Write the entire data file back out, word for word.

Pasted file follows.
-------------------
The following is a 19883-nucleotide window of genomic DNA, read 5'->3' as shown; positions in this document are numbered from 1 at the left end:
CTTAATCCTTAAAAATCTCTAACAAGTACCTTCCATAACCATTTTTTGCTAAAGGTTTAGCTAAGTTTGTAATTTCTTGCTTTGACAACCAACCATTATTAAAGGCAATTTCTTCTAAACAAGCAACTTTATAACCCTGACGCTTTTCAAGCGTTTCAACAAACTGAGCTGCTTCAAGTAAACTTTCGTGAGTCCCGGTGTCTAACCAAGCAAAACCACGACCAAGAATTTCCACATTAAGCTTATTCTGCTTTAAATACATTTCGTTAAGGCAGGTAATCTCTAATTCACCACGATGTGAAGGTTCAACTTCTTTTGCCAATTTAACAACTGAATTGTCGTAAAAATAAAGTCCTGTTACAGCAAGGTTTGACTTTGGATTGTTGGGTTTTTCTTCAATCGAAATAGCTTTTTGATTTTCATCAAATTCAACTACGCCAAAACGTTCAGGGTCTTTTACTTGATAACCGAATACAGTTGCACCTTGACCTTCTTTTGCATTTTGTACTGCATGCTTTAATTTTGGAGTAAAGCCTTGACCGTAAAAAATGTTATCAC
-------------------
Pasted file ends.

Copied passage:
The following is a 19883-nucleotide window of genomic DNA, read 5'->3' as shown; positions in this document are numbered from 1 at the left end:
CTTAATCCTTAAAAATCTCTAACAAGTACCTTCCATAACCATTTTTTGCTAAAGGTTTAGCTAAGTTTGTAATTTCTTGCTTTGACAACCAACCATTATTAAAGGCAATTTCTTCTAAACAAGCAACTTTATAACCCTGACGCTTTTCAAGCGTTTCAACAAACTGAGCTGCTTCAAGTAAACTTTCGTGAGTCCCGGTGTCTAACCAAGCAAAACCACGACCAAGAATTTCCACATTAAGCTTATTCTGCTTTAAATACATTTCGTTAAGGCAGGTAATCTCTAATTCACCACGATGTGAAGGTTCAACTTCTTTTGCCAATTTAACAACTGAATTGTCGTAAAAATAAAGTCCTGTTACAGCAAGGTTTGACTTTGGATTGTTGGGTTTTTCTTCAATCGAAATAGCTTTTTGATTTTCATCAAATTCAACTACGCCAAAACGTTCAGGGTCTTTTACTTGATAACCGAATACAGTTGCACCTTGACCTTCTTTTGCATTTTGTACTGCATGCTTTAATTTTGGAGTAAAGCCTTGACCGTAAAAAATGTTATCAC